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254Reviews Alexie have presented African-Native American characters in their works. Patricia Riley reads Walker's multiethnic move as "extend[ing] a hand of reconciliation across the centuries" (254). Sharon Holland analyzes the potential for a new discourse based on African-Native American subjectivity . Paul Pasquaretta credits Morrison and Alexie with insight into the black and Indian blues traditions. Besides the introduction, When Brer Rabbit Meets Coyote contains only three essays that have not been previously published. Taken as a whole, however, the volume heralds a "new" path for ethnic studies. It gives the term multiethnic a fresh outlook on the American experience. Northeastern UniversityBonnie TuSmith Shelley Streeby. American Sensations: Class, Empire and the Production ofPopular Culture, xv, 384 pp., cloth $60.00, paper $24.95. In American Sensations, Shelley Streeby argues that "an understanding of the U.S.-Mexican War (1846-1848) and mid-nineteenth-century empire building is required in order to understand the histories of race, nativism, labor, politics, and popular and mass culture in the United States" (xi). Streeby demonstrates the enduring legacy of this sometimes overlooked war through analyses of "city mysteries" novels, story papers, dime novels, crime gazettes, and other forms of entertainment from the antebellum period through the early twentieth century. Part One, "American Sensations," explores the links between fiction related to the U. S.-Mexican War and antebellum urban novels. Ned Buntline, best known for his role in creating the legend of Buffalo Bill, wrote two antebellum city mysteries novels that turn midway into tales of imperial adventure in Cuba. Another novelist, Philadelphia author and labor organizer George Lippard, wrote two novels on the U.S.-Mexican War, in which he suppressed the nativism and critique ofthe wealthy that saturated his city mysteries novels in order to posit a unified, classless Protestant America bringing democracy to benighted, Catholic Mexico. Streeby's analysis suffers when she mouths the pieties of critical fashion. For example, she claims that Lippard's portraits ofU.S. massacres ofMexican civilians in fiction that otherwise supports the war expose the "gaps" or "contradictions" of Manifest Destiny ideology. A simpler explanation for Lippard's appearing to straddle the fence on the war effort would be his desire to sell books to readers on both sides of the debate. Nonetheless, Streeby shows that American imperialism, usually associated with the late nineteenth century, was in fact a mid-century reality that strongly influenced the period's popular literature. Studies in American Fiction255 In Part Two, "Foreign Bodies and International Race Romance in the Story Papers," Streeby describes the "story paper empire," the cheap periodicals that serialized fiction alongside editorials and political activism in the 1840s and 1850s. Much of this fiction depicts heroic, AngloSaxon U.S. officers marrying elite Mexican women as the authors mask the violence of imperial conquest with tales of consensual romance. Noting the Mexican heroines' penchant for cross-dressing, Streeby sensibly suggests that the authors projected American anxieties about women's roles onto exotic Mexican female Others. Racialist concerns about the assimilation of Irish immigrants also inform this fiction, either through treacherous Irish mercenaries who unite with fellow Catholic Mexicans to betray the American cause, or through Irish soldiers who die honorably on the battlefield, thereby solidifying their hitherto tenuous identity as members of "white" society. Thus the empire building in which the U.S. was engaged at mid-century had important implications for the construction of white working-class identity in Northeastern cities. Working-class political movements such as nativism and land reform are the primary subject of Part Three, "Land, Labor, and Empire in the Dime Novel." Writers who opposed the U.S.-Mexican War did so not necessarily out ofsympathy with the conquered populations; on the contrary, nativist authors such A.J. Duganne feared the "contamination" of white America by the Mexican and Indian inhabitants of the West. Some war fiction made comparisons among Mexican debt farmers, Northern laborers , and Southern chattel slaves, depicting the plantation system as more humane than Mexican debt peonage to justify the expansion of slavery that it was thought would follow annexation of new Western lands. Streeby's most important insight in this section is that many dime novel Westerns...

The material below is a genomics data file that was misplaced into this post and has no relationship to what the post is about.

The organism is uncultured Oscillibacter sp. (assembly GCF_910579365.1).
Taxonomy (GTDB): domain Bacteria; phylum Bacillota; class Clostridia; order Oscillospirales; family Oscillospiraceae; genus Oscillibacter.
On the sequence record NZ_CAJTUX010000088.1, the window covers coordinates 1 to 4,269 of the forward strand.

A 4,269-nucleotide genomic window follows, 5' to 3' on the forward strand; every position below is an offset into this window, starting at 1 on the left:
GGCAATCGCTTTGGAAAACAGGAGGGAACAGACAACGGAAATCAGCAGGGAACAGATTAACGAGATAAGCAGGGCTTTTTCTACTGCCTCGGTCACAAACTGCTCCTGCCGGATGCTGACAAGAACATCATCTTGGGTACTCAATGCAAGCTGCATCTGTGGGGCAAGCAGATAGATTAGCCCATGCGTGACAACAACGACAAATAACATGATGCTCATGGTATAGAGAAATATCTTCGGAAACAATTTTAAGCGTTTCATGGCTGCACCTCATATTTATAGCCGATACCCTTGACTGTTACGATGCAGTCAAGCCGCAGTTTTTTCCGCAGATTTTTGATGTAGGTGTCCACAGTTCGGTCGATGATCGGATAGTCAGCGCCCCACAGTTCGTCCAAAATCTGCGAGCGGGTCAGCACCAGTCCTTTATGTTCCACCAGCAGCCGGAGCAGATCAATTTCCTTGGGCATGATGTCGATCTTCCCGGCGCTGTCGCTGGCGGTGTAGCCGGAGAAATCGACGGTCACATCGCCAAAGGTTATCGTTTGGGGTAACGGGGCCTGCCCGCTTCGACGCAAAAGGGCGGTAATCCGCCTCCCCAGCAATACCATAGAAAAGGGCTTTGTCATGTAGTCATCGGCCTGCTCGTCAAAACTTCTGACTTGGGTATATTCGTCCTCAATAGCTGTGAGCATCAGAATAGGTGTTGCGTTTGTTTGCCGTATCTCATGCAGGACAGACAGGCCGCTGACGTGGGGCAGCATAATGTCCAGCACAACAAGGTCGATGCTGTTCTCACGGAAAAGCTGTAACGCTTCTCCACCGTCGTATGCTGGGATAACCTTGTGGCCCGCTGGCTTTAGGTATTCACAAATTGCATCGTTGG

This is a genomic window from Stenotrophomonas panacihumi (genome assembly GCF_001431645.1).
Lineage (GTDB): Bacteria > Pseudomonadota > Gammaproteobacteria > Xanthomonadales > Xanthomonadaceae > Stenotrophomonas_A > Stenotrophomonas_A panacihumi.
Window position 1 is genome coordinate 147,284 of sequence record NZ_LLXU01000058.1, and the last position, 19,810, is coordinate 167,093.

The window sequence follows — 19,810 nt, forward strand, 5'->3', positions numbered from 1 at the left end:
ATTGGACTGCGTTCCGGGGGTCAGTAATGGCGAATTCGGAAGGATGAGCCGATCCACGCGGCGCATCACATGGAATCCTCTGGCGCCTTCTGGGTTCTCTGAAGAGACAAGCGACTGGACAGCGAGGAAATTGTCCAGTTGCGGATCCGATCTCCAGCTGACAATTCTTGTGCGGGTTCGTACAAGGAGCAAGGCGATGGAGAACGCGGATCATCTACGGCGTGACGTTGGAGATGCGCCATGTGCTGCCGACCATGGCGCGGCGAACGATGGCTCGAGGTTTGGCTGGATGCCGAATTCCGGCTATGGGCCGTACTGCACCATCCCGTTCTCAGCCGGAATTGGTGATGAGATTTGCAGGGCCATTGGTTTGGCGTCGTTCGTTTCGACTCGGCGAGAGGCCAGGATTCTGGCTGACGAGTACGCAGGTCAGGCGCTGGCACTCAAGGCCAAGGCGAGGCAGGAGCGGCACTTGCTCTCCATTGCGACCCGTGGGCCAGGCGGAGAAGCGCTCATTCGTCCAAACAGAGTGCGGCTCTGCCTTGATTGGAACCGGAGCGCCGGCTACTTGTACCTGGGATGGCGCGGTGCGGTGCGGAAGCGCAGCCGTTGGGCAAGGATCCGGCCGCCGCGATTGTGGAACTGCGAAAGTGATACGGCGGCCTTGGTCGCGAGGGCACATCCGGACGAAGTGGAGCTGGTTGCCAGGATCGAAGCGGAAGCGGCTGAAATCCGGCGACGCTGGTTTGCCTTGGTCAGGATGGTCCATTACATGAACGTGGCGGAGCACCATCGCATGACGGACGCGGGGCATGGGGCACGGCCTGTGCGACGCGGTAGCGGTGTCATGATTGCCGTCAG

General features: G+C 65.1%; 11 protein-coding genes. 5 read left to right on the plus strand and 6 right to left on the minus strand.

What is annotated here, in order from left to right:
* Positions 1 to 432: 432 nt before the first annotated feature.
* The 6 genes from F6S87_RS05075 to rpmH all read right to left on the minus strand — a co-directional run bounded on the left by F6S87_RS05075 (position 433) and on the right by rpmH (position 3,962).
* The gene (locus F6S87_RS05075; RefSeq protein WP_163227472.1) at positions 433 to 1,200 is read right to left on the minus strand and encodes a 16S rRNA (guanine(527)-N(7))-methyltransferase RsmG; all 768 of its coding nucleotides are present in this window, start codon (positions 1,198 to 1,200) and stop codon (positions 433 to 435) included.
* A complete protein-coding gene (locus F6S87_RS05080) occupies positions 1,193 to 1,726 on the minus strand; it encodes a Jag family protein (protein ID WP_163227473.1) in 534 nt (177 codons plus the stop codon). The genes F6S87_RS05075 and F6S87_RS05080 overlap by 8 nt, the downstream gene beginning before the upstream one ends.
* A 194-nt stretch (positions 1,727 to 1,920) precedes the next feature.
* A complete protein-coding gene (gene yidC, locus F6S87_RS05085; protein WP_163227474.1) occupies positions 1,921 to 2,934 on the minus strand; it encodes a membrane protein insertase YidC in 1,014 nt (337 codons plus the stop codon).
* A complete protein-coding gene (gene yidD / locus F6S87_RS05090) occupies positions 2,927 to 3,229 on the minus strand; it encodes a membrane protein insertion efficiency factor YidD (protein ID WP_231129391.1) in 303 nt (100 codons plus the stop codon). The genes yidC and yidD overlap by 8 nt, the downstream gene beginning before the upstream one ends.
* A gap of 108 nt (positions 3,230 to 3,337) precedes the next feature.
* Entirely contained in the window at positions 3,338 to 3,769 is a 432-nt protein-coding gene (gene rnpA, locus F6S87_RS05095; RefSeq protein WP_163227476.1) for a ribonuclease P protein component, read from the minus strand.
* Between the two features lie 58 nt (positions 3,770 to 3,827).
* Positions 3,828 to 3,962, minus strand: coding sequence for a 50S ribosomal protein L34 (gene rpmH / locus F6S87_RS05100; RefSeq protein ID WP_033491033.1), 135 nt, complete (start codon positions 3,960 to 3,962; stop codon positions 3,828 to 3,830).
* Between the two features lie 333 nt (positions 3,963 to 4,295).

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pp. 254-256
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